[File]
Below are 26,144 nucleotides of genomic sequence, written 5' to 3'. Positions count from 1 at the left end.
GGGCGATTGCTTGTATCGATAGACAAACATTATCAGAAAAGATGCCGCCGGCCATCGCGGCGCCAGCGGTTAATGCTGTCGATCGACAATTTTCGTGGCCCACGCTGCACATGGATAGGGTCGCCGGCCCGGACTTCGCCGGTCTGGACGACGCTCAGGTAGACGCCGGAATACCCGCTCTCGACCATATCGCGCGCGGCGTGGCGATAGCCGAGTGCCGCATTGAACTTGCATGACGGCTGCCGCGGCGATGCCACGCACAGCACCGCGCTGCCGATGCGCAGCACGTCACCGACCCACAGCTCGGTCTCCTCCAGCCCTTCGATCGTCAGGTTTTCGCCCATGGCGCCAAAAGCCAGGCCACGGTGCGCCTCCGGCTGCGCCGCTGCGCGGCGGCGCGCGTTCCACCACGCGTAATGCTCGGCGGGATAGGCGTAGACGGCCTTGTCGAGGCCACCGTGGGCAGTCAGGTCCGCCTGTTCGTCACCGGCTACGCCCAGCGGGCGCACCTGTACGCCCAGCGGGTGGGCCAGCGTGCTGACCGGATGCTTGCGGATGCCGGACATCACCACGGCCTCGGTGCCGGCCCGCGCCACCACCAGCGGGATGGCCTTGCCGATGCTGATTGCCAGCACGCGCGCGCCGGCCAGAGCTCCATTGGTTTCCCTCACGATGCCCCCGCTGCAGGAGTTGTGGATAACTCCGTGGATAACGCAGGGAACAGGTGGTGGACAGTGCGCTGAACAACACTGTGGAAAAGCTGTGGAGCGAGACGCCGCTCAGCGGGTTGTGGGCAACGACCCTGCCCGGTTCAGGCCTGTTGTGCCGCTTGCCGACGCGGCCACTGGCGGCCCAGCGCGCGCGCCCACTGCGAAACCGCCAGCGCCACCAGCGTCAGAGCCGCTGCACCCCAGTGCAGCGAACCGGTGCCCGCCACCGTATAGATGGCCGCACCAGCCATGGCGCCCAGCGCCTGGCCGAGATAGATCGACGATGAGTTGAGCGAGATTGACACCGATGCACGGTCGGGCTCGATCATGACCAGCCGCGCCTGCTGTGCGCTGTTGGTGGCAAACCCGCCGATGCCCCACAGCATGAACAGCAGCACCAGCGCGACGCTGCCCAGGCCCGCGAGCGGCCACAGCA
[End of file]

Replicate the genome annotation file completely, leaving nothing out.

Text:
Below are 26,144 nucleotides of genomic sequence, written 5' to 3'. Positions count from 1 at the left end.
GGGCGATTGCTTGTATCGATAGACAAACATTATCAGAAAAGATGCCGCCGGCCATCGCGGCGCCAGCGGTTAATGCTGTCGATCGACAATTTTCGTGGCCCACGCTGCACATGGATAGGGTCGCCGGCCCGGACTTCGCCGGTCTGGACGACGCTCAGGTAGACGCCGGAATACCCGCTCTCGACCATATCGCGCGCGGCGTGGCGATAGCCGAGTGCCGCATTGAACTTGCATGACGGCTGCCGCGGCGATGCCACGCACAGCACCGCGCTGCCGATGCGCAGCACGTCACCGACCCACAGCTCGGTCTCCTCCAGCCCTTCGATCGTCAGGTTTTCGCCCATGGCGCCAAAAGCCAGGCCACGGTGCGCCTCCGGCTGCGCCGCTGCGCGGCGGCGCGCGTTCCACCACGCGTAATGCTCGGCGGGATAGGCGTAGACGGCCTTGTCGAGGCCACCGTGGGCAGTCAGGTCCGCCTGTTCGTCACCGGCTACGCCCAGCGGGCGCACCTGTACGCCCAGCGGGTGGGCCAGCGTGCTGACCGGATGCTTGCGGATGCCGGACATCACCACGGCCTCGGTGCCGGCCCGCGCCACCACCAGCGGGATGGCCTTGCCGATGCTGATTGCCAGCACGCGCGCGCCGGCCAGAGCTCCATTGGTTTCCCTCACGATGCCCCCGCTGCAGGAGTTGTGGATAACTCCGTGGATAACGCAGGGAACAGGTGGTGGACAGTGCGCTGAACAACACTGTGGAAAAGCTGTGGAGCGAGACGCCGCTCAGCGGGTTGTGGGCAACGACCCTGCCCGGTTCAGGCCTGTTGTGCCGCTTGCCGACGCGGCCACTGGCGGCCCAGCGCGCGCGCCCACTGCGAAACCGCCAGCGCCACCAGCGTCAGAGCCGCTGCACCCCAGTGCAGCGAACCGGTGCCCGCCACCGTATAGATGGCCGCACCAGCCATGGCGCCCAGCGCCTGGCCGAGATAGATCGACGATGAGTTGAGCGAGATTGACACCGATGCACGGTCGGGCTCGATCATGACCAGCCGCGCCTGCTGTGCGCTGTTGGTGGCAAACCCGCCGATGCCCCACAGCATGAACAGCAGCACCAGCGCGACGCTGCCCAGGCCCGCGAGCGGCCACAGCA